Chorionic Sampling Villus

by andywalsh | March 17, 2019 7:59 pm

Chorionic Sampling Villus is a method of obtaining foetal cells for chromosome and gene examination. Chorionic villus sampling (CVS) is done by passing a slender tube through cervical canal into the uterus and using gentle suction to withdraw a fragment of the outer membrane (chorion) of the amniotic sac, which contains the foetus and its surrounding fluid. A sample can also be obtained by passing a fine needle into the uterus through the abdominal and uterine walls. Both procedures are performed with ULTRASOUND guidance

Because more foetal cells are obtained via CVS than from AMNIOCENTESIS, they can be examined immediately or after a short period of culture. Results are usually available within 10 days or sooner. CVS can be performed from the ninth week of pregnancy. The earlier diagnosis of genetic abnormalities in CVS than in amniocentesis allows termination of pregnancy, if chosen, by suction aspiration abortion, which is safer than induced labour. The test is not suitable for diagnosis of spina bifida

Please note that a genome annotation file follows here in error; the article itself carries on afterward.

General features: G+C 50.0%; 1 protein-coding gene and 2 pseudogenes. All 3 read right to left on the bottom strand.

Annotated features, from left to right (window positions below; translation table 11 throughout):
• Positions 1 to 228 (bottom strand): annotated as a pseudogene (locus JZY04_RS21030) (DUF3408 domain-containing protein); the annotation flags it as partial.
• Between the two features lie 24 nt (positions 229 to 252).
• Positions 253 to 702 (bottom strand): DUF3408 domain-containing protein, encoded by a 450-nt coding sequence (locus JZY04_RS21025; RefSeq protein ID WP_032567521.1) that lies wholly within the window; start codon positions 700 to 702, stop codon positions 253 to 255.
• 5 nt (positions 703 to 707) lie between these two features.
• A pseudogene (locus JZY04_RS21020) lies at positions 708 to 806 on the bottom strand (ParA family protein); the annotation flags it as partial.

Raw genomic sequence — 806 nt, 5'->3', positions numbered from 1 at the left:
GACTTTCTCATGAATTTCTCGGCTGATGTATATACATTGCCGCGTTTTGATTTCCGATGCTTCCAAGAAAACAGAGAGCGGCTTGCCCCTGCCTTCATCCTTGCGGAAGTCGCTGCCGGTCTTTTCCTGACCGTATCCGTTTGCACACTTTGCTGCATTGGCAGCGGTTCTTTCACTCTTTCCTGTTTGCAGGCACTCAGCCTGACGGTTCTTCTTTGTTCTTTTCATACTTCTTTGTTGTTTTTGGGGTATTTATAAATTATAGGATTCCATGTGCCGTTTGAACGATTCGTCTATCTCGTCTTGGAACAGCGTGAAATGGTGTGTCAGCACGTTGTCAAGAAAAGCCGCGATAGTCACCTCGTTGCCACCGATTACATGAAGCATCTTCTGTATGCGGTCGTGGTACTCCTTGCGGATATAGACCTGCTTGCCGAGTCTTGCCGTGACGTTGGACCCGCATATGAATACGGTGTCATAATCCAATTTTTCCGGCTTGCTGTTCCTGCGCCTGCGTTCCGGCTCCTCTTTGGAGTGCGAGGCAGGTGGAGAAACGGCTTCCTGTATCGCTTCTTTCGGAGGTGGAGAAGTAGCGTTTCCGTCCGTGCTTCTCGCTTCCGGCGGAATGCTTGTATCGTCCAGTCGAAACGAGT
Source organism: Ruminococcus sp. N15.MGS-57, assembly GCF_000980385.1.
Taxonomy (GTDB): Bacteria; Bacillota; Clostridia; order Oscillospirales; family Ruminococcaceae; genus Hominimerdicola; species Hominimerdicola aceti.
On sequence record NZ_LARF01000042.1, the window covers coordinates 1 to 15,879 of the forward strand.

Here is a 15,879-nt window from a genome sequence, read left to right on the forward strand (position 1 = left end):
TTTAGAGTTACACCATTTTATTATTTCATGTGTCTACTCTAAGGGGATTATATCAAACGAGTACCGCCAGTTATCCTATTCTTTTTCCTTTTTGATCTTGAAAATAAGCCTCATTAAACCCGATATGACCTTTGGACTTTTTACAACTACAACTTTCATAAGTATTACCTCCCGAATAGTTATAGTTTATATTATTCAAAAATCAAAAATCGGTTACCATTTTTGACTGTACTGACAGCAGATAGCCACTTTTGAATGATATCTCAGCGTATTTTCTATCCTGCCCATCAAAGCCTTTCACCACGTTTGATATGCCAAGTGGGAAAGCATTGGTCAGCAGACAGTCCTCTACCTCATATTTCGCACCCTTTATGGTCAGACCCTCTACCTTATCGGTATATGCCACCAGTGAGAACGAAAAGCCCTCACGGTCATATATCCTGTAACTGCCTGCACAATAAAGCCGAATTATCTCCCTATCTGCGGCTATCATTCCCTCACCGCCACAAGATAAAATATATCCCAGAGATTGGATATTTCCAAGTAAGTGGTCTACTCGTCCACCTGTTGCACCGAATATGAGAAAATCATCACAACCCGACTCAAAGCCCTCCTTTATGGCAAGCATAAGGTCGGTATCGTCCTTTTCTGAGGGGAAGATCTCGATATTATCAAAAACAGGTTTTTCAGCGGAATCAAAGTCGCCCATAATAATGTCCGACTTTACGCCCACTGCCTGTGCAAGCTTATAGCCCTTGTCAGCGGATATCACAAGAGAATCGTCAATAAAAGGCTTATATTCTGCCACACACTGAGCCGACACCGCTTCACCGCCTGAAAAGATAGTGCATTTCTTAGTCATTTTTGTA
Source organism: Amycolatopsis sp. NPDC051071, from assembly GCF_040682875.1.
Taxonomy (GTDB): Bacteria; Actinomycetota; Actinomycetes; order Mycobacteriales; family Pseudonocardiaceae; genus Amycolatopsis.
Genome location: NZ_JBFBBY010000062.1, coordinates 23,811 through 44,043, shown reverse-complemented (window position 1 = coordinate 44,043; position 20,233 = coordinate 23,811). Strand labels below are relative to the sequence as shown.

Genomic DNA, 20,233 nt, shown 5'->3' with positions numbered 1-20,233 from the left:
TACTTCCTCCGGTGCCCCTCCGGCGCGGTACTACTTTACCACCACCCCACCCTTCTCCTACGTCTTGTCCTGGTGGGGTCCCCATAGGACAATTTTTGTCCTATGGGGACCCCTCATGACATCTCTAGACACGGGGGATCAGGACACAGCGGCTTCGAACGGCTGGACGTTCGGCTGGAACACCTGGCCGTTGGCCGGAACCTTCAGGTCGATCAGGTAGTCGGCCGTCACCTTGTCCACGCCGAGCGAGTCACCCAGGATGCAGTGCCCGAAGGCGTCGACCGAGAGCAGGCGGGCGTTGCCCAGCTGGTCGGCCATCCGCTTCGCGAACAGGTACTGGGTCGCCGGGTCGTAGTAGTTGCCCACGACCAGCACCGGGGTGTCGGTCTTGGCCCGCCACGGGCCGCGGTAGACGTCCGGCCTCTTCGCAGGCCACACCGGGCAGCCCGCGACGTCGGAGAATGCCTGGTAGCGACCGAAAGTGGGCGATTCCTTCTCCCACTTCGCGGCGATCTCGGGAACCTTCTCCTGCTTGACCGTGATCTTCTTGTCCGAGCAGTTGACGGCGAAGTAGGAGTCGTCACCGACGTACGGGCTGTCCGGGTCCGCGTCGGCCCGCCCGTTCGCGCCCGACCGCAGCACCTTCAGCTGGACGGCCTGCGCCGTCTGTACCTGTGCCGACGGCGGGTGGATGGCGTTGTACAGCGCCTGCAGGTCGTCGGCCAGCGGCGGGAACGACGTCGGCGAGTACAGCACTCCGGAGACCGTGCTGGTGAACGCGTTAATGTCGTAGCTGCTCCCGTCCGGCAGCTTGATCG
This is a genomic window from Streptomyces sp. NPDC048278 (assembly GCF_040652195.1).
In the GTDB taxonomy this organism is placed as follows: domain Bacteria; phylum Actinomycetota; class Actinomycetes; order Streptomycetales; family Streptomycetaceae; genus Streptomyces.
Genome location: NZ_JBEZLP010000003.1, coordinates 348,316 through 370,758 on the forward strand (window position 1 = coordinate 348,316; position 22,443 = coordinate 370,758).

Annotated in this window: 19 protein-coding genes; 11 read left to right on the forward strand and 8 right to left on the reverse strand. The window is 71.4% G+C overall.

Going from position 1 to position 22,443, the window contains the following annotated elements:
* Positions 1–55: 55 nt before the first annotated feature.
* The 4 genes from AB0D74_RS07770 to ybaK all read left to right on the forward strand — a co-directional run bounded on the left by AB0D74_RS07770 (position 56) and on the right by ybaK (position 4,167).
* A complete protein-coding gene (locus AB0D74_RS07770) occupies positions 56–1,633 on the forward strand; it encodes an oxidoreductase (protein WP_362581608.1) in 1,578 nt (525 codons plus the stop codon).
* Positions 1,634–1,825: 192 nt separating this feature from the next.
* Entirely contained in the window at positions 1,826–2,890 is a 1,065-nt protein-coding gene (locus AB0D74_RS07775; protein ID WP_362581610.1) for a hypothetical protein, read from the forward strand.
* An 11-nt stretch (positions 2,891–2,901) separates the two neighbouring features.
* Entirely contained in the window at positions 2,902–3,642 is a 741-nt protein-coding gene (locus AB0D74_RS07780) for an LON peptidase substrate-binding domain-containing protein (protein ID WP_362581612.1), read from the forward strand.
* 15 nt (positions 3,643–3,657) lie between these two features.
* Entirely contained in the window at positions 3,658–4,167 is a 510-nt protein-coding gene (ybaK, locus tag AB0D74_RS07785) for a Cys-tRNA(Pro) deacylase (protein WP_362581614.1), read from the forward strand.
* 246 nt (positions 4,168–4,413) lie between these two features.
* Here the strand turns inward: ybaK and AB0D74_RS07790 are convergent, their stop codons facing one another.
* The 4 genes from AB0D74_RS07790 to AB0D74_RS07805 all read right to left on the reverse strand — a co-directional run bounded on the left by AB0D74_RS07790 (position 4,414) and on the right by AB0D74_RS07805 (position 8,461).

The risk of miscarriage after CVS through the cervix is about 3 in 100 (slightly fewer if it is performed through the abdomen, as in amniocentesis), This is less than 1 per cent higher than the risk of miscarriage at 10 weeks among women who have not had CVS.

Chorionic villus sampling is done at, or after, ten weeks of pregnancy. Occasionally, it can be done earlier, but the risk of miscarriage is higher. There are two ways to perform chorionic villus sampling: through the cervix and through the abdomen. Chorionic villus sampling does not detect neural tube defects. If neural tube defects or Rh incompatibility are a concern, an amniocentesis will be performed. Chorionic villus sampling detects chromosome abnormalities and genetic disorders. Risks associated with CVS include miscarriage, birth defects, rupture of the amniotic sac, uterine infection, and bleeding. This test is different from amniocentesis in that it does not allow for testing for neural tube defects. The test might be offered if your baby has an increased risk of a specific chromosomal or genetic disorder. In other cases, chorionic villus sampling may be recommended if the results of a screening test in the first trimester cause concern. Chorionic villi are formed from the fertilized egg, so they have the same genes as the baby. Some women say CVS doesn’t hurt at all; others experience cramping or a pinch when the sample is taken.

How to prepare for the test?

Why the test is performed?

What are the side effects to the mother or baby?

What the risks are?

Possible complications include the following:

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